Living in a state like Virginia where the Republican Party has nominated a slate of virulent homophobes for state wide office makes one perhaps more nervous bout government spying on private American citizens. Ken Cuccinelli is on record for wanting to recriminalize homosexuality and recently tried to argue that Lawrence v. Texas had not struck down Virginia's sodomy statutes. The rest of the GOP ticket is equally scary both for gays and also for women and minorities. How much do we want people like these lunatics to know about us and be able to access without out knowledge. A piece in Towleroad looks at this question. Here are some excerpts:
You don't have to be a libertarian to get angry at the jaw-dropping revelations that the American intelligence apparatus has been mining data from various U.S. Internet companies. Many of us are aware that private and public entities know quite a bit about us; data mining, after all, is how the Google banner, Amazon book recommendations, and Facebook sidebar ads work. But few -- outside those of us who study digital privacy -- realized the scope of the NSA's reach.
The government's intelligence gathering program -- called PRISM -- is ostensibly trying to achieve the worthy goal of preventing terror attacks. But the Kafka-esque bureaucracy it's creating could turn dangerous in the wrong hands. We've seen it before, during red scares that targeted Jews, blacks, gays, intellectuals, and other liberals; so let's not fall into the abyss of complacency by passing off the NSA's behavior as just something that makes us feel safer.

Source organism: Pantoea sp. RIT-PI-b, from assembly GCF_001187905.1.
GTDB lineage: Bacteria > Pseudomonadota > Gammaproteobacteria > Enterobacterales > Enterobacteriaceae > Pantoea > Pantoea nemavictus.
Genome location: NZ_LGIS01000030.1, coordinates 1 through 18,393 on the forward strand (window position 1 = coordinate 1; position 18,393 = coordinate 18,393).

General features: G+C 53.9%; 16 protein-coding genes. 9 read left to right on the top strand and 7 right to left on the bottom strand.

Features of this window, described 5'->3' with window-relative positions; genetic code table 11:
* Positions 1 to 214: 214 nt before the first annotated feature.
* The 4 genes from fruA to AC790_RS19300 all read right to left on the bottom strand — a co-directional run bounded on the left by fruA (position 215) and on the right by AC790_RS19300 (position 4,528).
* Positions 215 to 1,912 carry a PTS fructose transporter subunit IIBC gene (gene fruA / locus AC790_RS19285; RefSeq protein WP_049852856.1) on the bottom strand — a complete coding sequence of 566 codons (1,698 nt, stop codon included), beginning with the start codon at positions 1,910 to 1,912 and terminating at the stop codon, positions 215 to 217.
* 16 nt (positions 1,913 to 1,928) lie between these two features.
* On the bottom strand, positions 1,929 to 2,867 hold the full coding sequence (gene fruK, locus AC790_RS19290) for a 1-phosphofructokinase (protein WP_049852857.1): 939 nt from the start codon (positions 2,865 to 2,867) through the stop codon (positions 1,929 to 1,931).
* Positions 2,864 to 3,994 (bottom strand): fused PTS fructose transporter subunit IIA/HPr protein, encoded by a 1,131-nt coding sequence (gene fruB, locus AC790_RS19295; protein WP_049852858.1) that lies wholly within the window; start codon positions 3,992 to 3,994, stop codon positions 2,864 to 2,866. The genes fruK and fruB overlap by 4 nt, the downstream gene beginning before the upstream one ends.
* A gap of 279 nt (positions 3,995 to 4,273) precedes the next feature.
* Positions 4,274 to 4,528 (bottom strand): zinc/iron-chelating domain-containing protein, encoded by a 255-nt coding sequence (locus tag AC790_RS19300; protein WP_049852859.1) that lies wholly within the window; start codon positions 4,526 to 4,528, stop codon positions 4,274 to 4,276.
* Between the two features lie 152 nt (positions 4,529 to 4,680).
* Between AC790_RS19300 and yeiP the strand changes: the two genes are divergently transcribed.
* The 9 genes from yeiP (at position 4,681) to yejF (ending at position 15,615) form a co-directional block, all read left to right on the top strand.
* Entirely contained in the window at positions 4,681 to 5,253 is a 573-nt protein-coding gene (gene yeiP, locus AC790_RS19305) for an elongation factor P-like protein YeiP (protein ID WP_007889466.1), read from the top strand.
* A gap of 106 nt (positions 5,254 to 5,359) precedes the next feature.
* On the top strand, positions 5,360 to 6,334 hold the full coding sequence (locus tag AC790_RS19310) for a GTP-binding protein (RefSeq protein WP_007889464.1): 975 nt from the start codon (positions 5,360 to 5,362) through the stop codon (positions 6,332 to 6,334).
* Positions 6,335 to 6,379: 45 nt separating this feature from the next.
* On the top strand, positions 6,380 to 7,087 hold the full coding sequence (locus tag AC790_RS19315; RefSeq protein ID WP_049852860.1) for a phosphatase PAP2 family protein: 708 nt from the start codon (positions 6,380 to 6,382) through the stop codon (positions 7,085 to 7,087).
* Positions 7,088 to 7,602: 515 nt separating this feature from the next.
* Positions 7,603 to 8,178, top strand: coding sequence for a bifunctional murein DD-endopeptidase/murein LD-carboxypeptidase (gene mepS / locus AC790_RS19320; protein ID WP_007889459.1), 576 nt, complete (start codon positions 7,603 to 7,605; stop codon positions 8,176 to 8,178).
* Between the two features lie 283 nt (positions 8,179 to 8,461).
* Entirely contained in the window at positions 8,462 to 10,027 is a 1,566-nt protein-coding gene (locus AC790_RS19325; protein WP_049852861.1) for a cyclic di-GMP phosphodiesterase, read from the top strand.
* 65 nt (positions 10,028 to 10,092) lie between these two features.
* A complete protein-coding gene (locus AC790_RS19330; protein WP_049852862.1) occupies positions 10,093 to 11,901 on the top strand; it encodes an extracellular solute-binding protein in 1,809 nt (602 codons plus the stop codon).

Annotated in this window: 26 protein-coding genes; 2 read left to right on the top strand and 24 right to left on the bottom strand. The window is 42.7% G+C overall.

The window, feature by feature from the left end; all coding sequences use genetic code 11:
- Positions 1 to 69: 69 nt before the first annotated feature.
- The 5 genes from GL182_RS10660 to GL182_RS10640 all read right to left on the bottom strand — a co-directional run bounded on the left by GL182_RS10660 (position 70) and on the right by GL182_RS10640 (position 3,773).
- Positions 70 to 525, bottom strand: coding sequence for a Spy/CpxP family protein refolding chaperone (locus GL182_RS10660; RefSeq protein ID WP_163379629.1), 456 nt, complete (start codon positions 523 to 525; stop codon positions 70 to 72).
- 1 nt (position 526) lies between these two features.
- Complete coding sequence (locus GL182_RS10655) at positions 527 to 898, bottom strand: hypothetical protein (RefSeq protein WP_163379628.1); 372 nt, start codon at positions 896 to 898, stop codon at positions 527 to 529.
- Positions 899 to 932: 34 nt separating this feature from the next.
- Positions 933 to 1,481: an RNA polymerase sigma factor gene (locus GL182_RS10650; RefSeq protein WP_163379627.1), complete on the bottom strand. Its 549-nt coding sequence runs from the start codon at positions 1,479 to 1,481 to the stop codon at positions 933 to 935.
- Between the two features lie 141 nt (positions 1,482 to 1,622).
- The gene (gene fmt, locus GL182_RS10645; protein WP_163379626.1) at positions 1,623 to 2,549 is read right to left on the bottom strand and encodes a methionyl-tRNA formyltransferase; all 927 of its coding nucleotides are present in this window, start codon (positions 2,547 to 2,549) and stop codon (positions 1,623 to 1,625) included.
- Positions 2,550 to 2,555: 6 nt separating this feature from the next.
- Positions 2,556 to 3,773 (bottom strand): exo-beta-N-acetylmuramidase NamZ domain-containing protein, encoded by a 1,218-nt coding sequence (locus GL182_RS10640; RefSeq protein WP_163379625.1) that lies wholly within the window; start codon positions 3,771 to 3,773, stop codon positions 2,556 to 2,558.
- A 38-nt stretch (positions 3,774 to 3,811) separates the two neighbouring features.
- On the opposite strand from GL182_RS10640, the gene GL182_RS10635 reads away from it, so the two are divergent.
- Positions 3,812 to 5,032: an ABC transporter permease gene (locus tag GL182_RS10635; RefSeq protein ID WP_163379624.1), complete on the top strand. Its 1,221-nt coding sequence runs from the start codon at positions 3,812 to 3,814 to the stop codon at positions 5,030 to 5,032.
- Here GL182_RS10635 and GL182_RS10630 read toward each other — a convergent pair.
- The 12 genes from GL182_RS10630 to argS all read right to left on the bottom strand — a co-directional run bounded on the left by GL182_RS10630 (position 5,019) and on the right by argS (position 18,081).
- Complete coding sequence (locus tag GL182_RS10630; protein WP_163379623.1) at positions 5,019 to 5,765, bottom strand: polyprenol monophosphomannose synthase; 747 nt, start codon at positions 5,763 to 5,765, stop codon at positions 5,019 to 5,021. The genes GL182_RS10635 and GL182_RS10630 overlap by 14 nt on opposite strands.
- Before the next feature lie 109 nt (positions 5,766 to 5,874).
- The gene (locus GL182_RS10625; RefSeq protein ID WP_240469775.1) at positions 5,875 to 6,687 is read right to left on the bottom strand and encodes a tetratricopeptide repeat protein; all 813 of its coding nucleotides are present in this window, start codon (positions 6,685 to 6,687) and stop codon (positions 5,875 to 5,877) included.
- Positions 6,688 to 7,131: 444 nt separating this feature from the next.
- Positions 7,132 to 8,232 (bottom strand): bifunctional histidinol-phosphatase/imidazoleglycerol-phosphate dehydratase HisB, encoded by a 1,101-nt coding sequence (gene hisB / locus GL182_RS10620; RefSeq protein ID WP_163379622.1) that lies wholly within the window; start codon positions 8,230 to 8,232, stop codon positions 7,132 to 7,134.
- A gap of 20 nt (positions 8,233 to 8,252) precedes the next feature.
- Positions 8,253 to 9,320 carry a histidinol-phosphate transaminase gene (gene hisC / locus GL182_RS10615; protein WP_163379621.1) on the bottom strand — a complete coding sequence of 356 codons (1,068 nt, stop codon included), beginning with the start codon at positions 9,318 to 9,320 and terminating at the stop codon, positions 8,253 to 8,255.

These kinds of privacy invasions have a less direct relationship to the gay community than raids of gay bars or anti-gay employment discrimination or bans on the freedom to marry. But even if it is true that the government only targeted foreigners abroad and did not discriminate on whose data it was gathering, the sweeping nature of NSA data gathering and this troubling example of the lag between our technology and our privacy protections should especially worry traditionally victimized groups.
Privacy law and the gay community have a long history. The explicit elucidation of a constitutional right to sexual privacy in the 1960s helped give us important precedents like the right to access contraception, the right to choose to terminate a pregnancy, and the right to engage in private, consensual sex with someone of the same sex without being thrown in jail. Yet, over the years, our privacy has been invaded to stop the dissemination of gay-related political or cultural speech through the mail, to force us to disclose our memberships in community organizations that advanced gay rights, and to fire us from our jobs when our personal sexual orientation becomes known.
Privacy is essential for the full realization of gay rights. Why? It's not because we need to hide who we are or hide our sexual conduct.
It would also be an oversimplification to argue that privacy matters to traditionally disadvantaged minorities, in general, and the gay community, in particular, because of the need to hide. Privacy is only partly about the right to keep secrets, from our sexual behavior to our half-naked photos to our community affiliations. Justice Brandeis said it was about the "right to be let alone." Justice Brennan called it "the most central of human needs." One the most well-known privacy scholars said privacy "ensures personal autonomy even when you have nothing to hide."